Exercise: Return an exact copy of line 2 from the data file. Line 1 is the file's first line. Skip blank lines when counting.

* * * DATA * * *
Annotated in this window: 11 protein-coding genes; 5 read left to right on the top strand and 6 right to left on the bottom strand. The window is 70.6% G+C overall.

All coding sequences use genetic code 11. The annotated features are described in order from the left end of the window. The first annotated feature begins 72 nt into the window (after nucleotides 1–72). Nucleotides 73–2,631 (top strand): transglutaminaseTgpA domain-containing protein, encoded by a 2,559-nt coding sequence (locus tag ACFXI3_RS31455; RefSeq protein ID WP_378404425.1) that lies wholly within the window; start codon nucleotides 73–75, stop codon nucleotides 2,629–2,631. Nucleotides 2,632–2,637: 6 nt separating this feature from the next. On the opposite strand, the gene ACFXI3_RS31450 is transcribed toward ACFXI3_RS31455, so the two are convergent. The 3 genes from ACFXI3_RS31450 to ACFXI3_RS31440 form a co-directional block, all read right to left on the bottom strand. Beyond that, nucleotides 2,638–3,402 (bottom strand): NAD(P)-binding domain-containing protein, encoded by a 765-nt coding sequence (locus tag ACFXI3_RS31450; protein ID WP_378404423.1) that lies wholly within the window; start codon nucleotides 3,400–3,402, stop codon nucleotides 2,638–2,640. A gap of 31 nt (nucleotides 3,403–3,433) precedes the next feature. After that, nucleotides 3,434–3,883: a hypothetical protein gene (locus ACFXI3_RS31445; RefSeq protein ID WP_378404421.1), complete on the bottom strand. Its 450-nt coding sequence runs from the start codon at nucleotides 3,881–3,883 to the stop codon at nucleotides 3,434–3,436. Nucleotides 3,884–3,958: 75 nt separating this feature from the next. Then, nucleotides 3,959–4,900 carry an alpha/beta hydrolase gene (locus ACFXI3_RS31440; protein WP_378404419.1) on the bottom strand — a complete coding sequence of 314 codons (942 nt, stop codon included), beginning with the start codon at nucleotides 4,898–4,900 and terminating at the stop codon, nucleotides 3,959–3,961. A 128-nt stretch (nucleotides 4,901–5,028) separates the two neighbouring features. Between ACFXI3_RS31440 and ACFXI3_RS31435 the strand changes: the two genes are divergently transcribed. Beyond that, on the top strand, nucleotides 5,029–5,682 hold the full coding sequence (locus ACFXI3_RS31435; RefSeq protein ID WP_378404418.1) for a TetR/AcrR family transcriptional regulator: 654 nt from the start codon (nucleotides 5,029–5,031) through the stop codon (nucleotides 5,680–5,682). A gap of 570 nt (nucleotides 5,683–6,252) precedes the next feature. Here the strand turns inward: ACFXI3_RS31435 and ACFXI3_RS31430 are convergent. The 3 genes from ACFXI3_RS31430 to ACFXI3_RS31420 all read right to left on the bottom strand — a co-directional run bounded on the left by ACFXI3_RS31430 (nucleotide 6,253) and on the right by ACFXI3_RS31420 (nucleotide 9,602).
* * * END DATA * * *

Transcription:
All coding sequences use genetic code 11. The annotated features are described in order from the left end of the window. The first annotated feature begins 72 nt into the window (after nucleotides 1–72). Nucleotides 73–2,631 (top strand): transglutaminaseTgpA domain-containing protein, encoded by a 2,559-nt coding sequence (locus tag ACFXI3_RS31455; RefSeq protein ID WP_378404425.1) that lies wholly within the window; start codon nucleotides 73–75, stop codon nucleotides 2,629–2,631. Nucleotides 2,632–2,637: 6 nt separating this feature from the next. On the opposite strand, the gene ACFXI3_RS31450 is transcribed toward ACFXI3_RS31455, so the two are convergent. The 3 genes from ACFXI3_RS31450 to ACFXI3_RS31440 form a co-directional block, all read right to left on the bottom strand. Beyond that, nucleotides 2,638–3,402 (bottom strand): NAD(P)-binding domain-containing protein, encoded by a 765-nt coding sequence (locus tag ACFXI3_RS31450; protein ID WP_378404423.1) that lies wholly within the window; start codon nucleotides 3,400–3,402, stop codon nucleotides 2,638–2,640. A gap of 31 nt (nucleotides 3,403–3,433) precedes the next feature. After that, nucleotides 3,434–3,883: a hypothetical protein gene (locus ACFXI3_RS31445; RefSeq protein ID WP_378404421.1), complete on the bottom strand. Its 450-nt coding sequence runs from the start codon at nucleotides 3,881–3,883 to the stop codon at nucleotides 3,434–3,436. Nucleotides 3,884–3,958: 75 nt separating this feature from the next. Then, nucleotides 3,959–4,900 carry an alpha/beta hydrolase gene (locus ACFXI3_RS31440; protein WP_378404419.1) on the bottom strand — a complete coding sequence of 314 codons (942 nt, stop codon included), beginning with the start codon at nucleotides 4,898–4,900 and terminating at the stop codon, nucleotides 3,959–3,961. A 128-nt stretch (nucleotides 4,901–5,028) separates the two neighbouring features. Between ACFXI3_RS31440 and ACFXI3_RS31435 the strand changes: the two genes are divergently transcribed. Beyond that, on the top strand, nucleotides 5,029–5,682 hold the full coding sequence (locus ACFXI3_RS31435; RefSeq protein ID WP_378404418.1) for a TetR/AcrR family transcriptional regulator: 654 nt from the start codon (nucleotides 5,029–5,031) through the stop codon (nucleotides 5,680–5,682). A gap of 570 nt (nucleotides 5,683–6,252) precedes the next feature. Here the strand turns inward: ACFXI3_RS31435 and ACFXI3_RS31430 are convergent. The 3 genes from ACFXI3_RS31430 to ACFXI3_RS31420 all read right to left on the bottom strand — a co-directional run bounded on the left by ACFXI3_RS31430 (nucleotide 6,253) and on the right by ACFXI3_RS31420 (nucleotide 9,602).